Almost every sphere in the self-proclaimed “people's republics” of Donbas is affected by propaganda. Like any propaganda, it is called upon to solve a number of tasks aimed at praising one’s own successes and vividly demonstrating the hostile shortcomings.
The most popular postulate of propaganda is about cheap utility tariffs, though after rising by about 30% since September 1, this argument faded significantly. But there is a different one that the allegedly pre-war population is almost preserved in the self-proclaimed republics.
It is impossible to objectively establish the number of people living in the territory of “Donetsk People’s Republic.” Actually, “DPR” has partially acknowledged it, outlining on October 1-14 the first census.
However, this does not prevent the initiator of the census from posting information on the population of the "republic" on its website (every 2-3 months). According to the last data, as of July 1,274,783 people lived in the "DPR."
It is not clear how the calculation methodology is being conducted, although the “DPR” itself claims that “the calculation of the number permanent residents was made taking into account the administrative data obtained by the Migration Service of the Ministry of Internal Affairs, and the Ministry of Justice of the DPR.”
However, most likely the records are kept according to a long-standing bureaucratic tradition - by mechanically rewriting data on persons registered in particular housing.
But nevertheless, it would be better to track the population of an individual town, on the example of which you can try to find out a more or less real situation.
We can take Horlivka as an example, which is officially the third town in terms of population in the “DPR” and is situated close to the border, which adds its own specificity and is related to the official “capital” – Donetsk city.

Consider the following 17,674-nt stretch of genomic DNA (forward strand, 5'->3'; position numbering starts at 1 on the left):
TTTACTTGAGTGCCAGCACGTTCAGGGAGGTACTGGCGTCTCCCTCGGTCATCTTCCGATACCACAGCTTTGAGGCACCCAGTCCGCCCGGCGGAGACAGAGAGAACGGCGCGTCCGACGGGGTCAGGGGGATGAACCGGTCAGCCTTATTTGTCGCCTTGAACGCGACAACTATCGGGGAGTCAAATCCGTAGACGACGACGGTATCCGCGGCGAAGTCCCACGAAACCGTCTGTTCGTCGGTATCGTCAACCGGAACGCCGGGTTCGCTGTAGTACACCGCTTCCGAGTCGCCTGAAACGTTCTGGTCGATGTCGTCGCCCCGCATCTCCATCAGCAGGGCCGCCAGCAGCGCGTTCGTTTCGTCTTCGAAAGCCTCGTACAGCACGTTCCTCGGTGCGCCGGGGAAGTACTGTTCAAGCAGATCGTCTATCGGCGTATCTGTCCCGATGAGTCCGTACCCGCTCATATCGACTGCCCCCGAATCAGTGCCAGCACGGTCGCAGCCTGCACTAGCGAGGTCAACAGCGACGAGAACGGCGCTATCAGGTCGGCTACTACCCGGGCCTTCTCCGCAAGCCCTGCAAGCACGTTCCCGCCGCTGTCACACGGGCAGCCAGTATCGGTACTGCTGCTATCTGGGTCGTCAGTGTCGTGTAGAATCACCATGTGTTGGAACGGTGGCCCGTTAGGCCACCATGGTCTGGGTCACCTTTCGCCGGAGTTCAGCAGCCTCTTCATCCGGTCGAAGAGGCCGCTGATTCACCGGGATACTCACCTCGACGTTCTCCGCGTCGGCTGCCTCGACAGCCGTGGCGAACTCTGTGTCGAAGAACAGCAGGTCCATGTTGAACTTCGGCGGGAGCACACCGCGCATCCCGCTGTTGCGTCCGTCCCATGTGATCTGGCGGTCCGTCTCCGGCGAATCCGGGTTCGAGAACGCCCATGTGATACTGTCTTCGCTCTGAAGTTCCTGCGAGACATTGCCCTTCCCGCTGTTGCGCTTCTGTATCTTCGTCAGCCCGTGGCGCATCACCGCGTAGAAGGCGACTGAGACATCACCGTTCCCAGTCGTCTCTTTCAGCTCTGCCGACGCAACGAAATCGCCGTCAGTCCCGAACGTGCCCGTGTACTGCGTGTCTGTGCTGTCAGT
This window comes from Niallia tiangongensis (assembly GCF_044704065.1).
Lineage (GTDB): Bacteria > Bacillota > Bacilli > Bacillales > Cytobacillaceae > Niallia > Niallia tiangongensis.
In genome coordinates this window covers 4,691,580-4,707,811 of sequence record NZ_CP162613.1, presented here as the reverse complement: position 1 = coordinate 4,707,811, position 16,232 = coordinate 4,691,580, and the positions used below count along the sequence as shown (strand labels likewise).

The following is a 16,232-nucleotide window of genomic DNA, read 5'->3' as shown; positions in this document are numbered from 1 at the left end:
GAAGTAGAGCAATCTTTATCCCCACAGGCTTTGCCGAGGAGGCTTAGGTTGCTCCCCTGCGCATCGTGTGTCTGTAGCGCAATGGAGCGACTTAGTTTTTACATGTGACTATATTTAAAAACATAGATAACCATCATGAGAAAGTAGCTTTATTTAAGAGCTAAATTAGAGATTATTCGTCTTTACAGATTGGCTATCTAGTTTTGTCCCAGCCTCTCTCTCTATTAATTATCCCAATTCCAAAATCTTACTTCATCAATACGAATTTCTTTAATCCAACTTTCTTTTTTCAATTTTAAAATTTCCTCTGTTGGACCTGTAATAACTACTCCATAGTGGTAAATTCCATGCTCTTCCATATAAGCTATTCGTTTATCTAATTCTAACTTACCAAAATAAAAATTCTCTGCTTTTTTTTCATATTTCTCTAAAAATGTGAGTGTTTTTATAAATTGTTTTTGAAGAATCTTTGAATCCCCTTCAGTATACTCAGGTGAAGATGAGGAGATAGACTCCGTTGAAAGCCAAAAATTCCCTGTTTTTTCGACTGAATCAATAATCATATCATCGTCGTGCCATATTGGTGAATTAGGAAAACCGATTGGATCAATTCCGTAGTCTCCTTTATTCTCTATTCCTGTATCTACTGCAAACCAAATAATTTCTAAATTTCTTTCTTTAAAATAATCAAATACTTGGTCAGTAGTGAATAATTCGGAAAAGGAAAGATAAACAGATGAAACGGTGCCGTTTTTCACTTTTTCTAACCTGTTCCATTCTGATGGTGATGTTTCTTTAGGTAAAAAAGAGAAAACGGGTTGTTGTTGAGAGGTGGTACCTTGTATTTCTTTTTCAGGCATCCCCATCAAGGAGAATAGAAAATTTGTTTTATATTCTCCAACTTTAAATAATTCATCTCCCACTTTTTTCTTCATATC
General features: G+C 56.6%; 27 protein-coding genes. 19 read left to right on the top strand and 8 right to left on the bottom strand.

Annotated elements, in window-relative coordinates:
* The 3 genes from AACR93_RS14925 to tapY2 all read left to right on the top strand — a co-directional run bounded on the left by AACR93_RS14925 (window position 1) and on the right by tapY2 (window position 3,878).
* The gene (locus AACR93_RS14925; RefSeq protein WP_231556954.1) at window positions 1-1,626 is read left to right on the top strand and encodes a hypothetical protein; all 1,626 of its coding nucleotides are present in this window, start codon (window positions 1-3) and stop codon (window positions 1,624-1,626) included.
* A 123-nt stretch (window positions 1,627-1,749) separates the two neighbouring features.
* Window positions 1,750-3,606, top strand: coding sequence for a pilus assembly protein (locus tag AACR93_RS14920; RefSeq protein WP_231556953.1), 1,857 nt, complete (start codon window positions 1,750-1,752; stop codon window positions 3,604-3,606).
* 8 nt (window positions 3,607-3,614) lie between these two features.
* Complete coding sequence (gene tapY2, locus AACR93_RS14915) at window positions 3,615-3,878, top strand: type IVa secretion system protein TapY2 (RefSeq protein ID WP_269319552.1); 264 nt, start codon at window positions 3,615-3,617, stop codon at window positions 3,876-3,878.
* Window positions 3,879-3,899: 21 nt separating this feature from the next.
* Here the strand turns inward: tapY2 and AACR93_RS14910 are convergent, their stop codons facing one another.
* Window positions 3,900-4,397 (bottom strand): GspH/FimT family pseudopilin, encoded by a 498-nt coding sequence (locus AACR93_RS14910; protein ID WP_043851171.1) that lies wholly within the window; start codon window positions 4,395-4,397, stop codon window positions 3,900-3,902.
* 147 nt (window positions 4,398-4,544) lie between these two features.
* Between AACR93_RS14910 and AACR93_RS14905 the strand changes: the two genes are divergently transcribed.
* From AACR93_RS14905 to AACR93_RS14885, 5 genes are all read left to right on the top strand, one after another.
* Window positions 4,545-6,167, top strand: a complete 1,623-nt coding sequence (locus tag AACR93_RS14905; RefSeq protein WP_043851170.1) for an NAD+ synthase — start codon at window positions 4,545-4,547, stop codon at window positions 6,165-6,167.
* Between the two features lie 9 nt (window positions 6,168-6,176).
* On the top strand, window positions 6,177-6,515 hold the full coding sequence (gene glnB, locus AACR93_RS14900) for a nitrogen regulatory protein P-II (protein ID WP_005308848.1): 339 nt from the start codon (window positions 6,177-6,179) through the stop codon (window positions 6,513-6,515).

So, according to the “Statistics Service of the DPR,” as of July 1, 2019, 259,381 people live in Horlivka, which is only slightly less than its pre-war population, which amounted to approximately 267,000. This allowed the local "mayor" to declare that the number of people living in the city had almost reached the pre-war level.
However, I must say that this “achievement” looks doubtful, because according to the same “Statistics Service of the DPR” as of November 1, 2015, 270,196 people lived in the town, which exceeded the pre-war level, or the calculations of “republic’s statistics” were doubtful.
Working-class quarters die out
But contrary to the optimistic calculations of officials, "lower-level DPR civil servants" have their own views on the demographic situation in the city.
So, during a traditional meeting in the “DPR city administration” on August 28, one of the local officials, reporting on work on collecting debts for utilities, said that by personal inspection of debtors it turned out that up to 85-90% of debtors simply don’t live at the indicated addresses.
The official ranked the 5th quarter microdistrict as the most “depressed” are in the town. From one to three families live in multi-access multi-apartments of multi-storey buildings.
Local "head of the housing and communal services department" immediately has argued with this statement, assuring that the level of utility payments is 75% all over the town, so this is simply not possible.
Before 2014, before the outbreak of the hostilities, the average birth rate in the town was at least 40-45 babies per week. Such a failure can be explained by two main reasons - a decrease in the number of population, which proportionally led to a drop in the birth rate, or the reluctance to have children.